Synereca Pharmaceuticals was created to address the growing problem of bacterial resistance to current antibiotics by developing drugs that restore or increase the effectiveness of existing antibiotics.

Synereca’s lead program is focused on developing an inhaled colistin and colistin potentiator therapeutic for the treatment of Multidrug Resistant (MDR) Gram negative ESKAPE pathogens.  This combination product could expand the clinical utility of colistin for the treatment of serious and chronic lung infections in the face of antibiotic resistance.

In early 2017, the World Health Organization released a report identifying three classes of bacteria—Acinetobacter baumannii, Pseudomonas aeruginosa, and the Enterobacteriaceae family, which includes Klebsiella pneumoniae—for which it is a “Critical Priority” that effective antibiotics be discovered. Synereca’s discovery program has identified 7 chemical subclasses of compounds that potentiate the activity of the polymyxin class of antibiotics against multi-drug-resistant (MDR) Gram-negative bacteria, including those caused by the species outlined in the WHO report.

The company’s lead program focuses on compounds that potentiate the effectiveness of colistin (polymyxin E), the last line of defense against MDR Gram-negative bacterial infections, without increasing toxicity. The colistin potentiation program’s lead compounds shift the minimum inhibitory concentration (MIC) of colistin up to 4,000-fold in colistin-resistant isolates of K. pneumoniae, A. baumannii, and P. aeruginosa. Candidates have also demonstrated ability to reduce the protective dose (PD50) of colistin in an in vivo preclinical model of infection caused by a multi-drug resistant strain of A. baumannii.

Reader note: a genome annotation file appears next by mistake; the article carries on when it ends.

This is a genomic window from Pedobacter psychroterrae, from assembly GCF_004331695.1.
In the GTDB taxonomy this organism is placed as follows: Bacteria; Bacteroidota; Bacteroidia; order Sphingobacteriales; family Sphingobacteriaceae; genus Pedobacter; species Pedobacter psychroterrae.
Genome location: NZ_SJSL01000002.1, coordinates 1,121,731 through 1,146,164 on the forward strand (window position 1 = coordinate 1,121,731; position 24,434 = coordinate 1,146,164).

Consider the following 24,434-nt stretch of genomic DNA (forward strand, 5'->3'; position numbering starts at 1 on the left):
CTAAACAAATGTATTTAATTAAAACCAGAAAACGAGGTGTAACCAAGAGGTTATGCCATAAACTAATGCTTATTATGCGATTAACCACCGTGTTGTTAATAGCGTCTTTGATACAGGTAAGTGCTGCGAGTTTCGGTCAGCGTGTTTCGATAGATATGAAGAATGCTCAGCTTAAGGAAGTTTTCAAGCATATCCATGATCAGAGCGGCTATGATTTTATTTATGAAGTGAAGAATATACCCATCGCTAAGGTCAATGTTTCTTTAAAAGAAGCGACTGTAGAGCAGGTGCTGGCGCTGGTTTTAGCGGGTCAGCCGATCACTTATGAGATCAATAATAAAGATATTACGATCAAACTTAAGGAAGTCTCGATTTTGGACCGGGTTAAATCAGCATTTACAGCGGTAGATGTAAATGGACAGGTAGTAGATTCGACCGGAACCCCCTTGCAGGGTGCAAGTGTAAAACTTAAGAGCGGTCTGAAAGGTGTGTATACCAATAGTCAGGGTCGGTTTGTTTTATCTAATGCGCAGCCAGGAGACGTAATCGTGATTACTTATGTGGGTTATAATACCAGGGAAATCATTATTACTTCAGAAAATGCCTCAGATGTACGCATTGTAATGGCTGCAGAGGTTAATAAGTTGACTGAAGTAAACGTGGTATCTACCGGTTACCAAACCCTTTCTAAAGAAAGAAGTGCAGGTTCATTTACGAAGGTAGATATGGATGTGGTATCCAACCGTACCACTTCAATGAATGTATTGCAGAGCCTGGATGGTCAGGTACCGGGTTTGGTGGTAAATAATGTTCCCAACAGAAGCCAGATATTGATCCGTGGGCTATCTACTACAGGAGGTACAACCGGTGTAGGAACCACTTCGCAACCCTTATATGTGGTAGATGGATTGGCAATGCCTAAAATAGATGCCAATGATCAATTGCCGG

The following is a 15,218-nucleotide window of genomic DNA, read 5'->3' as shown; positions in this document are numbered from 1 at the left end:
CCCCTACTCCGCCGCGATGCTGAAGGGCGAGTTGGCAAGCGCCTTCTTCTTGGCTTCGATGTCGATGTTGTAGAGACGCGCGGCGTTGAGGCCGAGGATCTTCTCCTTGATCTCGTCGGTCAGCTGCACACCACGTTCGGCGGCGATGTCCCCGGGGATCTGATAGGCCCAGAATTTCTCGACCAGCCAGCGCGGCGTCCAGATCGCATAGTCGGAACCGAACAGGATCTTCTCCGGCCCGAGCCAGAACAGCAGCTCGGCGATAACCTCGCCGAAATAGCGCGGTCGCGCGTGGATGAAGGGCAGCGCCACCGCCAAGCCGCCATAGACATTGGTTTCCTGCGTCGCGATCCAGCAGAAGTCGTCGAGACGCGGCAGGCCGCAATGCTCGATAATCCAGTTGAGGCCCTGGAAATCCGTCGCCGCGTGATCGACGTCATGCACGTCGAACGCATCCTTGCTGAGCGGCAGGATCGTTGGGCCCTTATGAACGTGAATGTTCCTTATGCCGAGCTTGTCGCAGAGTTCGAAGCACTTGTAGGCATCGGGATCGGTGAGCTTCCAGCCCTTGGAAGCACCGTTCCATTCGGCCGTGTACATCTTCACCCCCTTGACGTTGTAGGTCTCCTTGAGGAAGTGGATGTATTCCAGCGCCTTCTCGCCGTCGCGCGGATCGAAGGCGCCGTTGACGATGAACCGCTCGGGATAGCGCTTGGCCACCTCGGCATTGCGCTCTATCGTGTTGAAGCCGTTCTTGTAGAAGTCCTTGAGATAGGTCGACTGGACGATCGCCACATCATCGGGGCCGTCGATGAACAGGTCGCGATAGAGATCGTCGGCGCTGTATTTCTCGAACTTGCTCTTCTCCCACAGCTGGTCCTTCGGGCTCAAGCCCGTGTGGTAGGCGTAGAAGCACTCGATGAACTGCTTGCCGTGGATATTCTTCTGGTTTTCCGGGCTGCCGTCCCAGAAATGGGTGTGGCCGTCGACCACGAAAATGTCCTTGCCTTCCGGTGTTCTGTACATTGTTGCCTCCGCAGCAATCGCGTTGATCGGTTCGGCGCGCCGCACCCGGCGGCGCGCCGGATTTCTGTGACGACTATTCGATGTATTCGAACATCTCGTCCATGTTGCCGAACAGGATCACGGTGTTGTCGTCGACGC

Currently, the company is focusing on creating an inhaled combination product consisting of colistin and one of Synereca’s potentiator compounds. Initial efficacy studies using a murine K. pneumoniae respiratory infection model are ongoing, with early data showing that the combination of our lead compound plus colistin demonstrated a reduction in the lung bacterial burden compared to colistin alone.

“Initial research shows that a continued rise in resistance by 2050 would lead to 10 million people dying every year and cost the world up to 100 trillion USD.”

Jim O'Neill

Economist, The Review on Antimicrobial Resistance, 2014